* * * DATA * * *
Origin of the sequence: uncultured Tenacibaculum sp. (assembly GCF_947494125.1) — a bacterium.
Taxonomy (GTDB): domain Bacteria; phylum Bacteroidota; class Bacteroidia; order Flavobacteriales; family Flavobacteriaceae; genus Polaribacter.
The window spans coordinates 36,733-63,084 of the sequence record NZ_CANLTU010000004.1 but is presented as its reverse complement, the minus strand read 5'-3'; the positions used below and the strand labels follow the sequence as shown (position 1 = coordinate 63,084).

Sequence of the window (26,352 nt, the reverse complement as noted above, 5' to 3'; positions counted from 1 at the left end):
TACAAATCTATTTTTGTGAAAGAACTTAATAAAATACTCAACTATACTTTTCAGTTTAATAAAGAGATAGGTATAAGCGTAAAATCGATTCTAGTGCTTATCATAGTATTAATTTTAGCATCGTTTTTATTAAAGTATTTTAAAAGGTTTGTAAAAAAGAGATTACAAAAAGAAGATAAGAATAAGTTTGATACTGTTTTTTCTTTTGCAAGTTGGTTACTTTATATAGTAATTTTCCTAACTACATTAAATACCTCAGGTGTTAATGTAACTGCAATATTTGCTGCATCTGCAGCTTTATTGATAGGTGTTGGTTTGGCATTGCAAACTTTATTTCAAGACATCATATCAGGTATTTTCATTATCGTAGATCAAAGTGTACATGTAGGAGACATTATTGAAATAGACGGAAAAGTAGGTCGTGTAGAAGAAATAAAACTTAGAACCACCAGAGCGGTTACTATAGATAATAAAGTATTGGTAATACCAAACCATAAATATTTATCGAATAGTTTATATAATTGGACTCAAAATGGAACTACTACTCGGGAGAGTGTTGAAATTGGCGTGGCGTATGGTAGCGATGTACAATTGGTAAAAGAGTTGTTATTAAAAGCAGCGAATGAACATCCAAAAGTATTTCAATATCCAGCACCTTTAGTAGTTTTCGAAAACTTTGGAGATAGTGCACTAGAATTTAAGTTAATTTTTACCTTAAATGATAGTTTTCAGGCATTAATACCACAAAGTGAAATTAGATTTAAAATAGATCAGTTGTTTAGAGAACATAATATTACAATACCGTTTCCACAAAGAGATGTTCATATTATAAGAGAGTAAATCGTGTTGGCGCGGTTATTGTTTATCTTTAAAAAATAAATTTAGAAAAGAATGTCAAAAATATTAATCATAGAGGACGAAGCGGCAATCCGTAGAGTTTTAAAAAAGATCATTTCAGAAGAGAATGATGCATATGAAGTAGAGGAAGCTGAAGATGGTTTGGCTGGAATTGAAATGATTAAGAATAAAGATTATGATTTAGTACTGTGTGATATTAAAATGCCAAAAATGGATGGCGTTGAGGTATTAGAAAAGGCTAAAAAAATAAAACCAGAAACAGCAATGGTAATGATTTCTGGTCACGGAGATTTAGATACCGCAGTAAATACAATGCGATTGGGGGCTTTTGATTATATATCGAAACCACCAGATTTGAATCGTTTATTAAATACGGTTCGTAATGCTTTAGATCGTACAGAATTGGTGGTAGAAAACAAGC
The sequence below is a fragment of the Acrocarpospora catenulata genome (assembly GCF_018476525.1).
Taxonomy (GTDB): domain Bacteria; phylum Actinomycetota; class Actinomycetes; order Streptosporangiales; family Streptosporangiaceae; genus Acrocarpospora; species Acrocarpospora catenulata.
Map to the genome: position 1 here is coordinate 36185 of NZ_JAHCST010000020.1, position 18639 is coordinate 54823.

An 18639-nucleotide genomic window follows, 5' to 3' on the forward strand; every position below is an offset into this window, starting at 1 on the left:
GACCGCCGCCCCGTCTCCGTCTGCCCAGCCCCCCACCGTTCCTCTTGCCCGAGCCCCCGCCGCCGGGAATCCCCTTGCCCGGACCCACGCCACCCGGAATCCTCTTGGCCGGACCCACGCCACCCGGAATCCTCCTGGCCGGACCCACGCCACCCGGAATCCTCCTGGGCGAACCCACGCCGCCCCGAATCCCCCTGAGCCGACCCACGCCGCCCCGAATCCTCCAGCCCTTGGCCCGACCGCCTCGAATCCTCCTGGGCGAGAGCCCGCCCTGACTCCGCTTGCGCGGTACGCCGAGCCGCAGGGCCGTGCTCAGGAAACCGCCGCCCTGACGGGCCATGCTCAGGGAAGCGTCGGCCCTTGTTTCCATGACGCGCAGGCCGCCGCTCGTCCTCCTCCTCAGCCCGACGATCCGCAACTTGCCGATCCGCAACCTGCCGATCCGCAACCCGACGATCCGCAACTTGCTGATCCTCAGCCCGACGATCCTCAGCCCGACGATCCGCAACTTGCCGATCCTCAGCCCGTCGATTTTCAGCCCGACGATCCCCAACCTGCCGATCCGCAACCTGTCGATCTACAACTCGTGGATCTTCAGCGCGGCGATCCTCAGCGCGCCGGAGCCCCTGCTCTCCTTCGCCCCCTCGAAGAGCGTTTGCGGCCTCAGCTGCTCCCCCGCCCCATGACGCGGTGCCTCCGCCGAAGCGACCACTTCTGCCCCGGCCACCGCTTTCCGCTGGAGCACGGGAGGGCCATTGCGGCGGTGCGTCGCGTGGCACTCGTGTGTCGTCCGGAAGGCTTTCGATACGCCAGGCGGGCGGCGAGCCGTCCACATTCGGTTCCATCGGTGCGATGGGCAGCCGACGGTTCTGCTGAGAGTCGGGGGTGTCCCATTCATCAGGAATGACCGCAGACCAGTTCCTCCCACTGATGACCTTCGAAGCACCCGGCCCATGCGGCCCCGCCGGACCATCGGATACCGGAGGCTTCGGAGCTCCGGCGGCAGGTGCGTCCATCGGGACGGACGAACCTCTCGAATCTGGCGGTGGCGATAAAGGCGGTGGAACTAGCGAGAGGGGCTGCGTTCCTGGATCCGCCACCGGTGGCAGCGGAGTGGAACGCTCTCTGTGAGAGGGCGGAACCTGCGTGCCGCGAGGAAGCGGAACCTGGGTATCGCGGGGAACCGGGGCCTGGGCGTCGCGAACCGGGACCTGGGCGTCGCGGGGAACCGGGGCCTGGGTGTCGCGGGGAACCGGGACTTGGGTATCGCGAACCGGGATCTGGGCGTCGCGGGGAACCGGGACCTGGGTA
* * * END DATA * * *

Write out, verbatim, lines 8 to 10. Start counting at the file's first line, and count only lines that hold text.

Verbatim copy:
Map to the genome: position 1 here is coordinate 36185 of NZ_JAHCST010000020.1, position 18639 is coordinate 54823.

An 18639-nucleotide genomic window follows, 5' to 3' on the forward strand; every position below is an offset into this window, starting at 1 on the left:
GACCGCCGCCCCGTCTCCGTCTGCCCAGCCCCCCACCGTTCCTCTTGCCCGAGCCCCCGCCGCCGGGAATCCCCTTGCCCGGACCCACGCCACCCGGAATCCTCTTGGCCGGACCCACGCCACCCGGAATCCTCCTGGCCGGACCCACGCCACCCGGAATCCTCCTGGGCGAACCCACGCCGCCCCGAATCCCCCTGAGCCGACCCACGCCGCCCCGAATCCTCCAGCCCTTGGCCCGACCGCCTCGAATCCTCCTGGGCGAGAGCCCGCCCTGACTCCGCTTGCGCGGTACGCCGAGCCGCAGGGCCGTGCTCAGGAAACCGCCGCCCTGACGGGCCATGCTCAGGGAAGCGTCGGCCCTTGTTTCCATGACGCGCAGGCCGCCGCTCGTCCTCCTCCTCAGCCCGACGATCCGCAACTTGCCGATCCGCAACCTGCCGATCCGCAACCCGACGATCCGCAACTTGCTGATCCTCAGCCCGACGATCCTCAGCCCGACGATCCGCAACTTGCCGATCCTCAGCCCGTCGATTTTCAGCCCGACGATCCCCAACCTGCCGATCCGCAACCTGTCGATCTACAACTCGTGGATCTTCAGCGCGGCGATCCTCAGCGCGCCGGAGCCCCTGCTCTCCTTCGCCCCCTCGAAGAGCGTTTGCGGCCTCAGCTGCTCCCCCGCCCCATGACGCGGTGCCTCCGCCGAAGCGACCACTTCTGCCCCGGCCACCGCTTTCCGCTGGAGCACGGGAGGGCCATTGCGGCGGTGCGTCGCGTGGCACTCGTGTGTCGTCCGGAAGGCTTTCGATACGCCAGGCGGGCGGCGAGCCGTCCACATTCGGTTCCATCGGTGCGATGGGCAGCCGACGGTTCTGCTGAGAGTCGGGGGTGTCCCATTCATCAGGAATGACCGCAGACCAGTTCCTCCCACTGATGACCTTCGAAGCACCCGGCCCATGCGGCCCCGCCGGACCATCGGATACCGGAGGCTTCGGAGCTCCGGCGGCAGGTGCGTCCATCGGGACGGACGAACCTCTCGAATCTGGCGGTGGCGATAAAGGCGGTGGAACTAGCGAGAGGGGCTGCGTTCCTGGATCCGCCACCGGTGGCAGCGGAGTGGAACGCTCTCTGTGAGAGGGCGGAACCTGCGTGCCGCGAGGAAGCGGAACCTGGGTATCGCGGGGAACCGGGGCCTGGGCGTCGCGAACCGGGACCTGGGCGTCGCGGGGAACCGGGGCCTGGGTGTCGCGGGGAACCGGGACTTGGGTATCGCGAACCGGGATCTGGGCGTCGCGGGGAACCGGGACCTGGGTA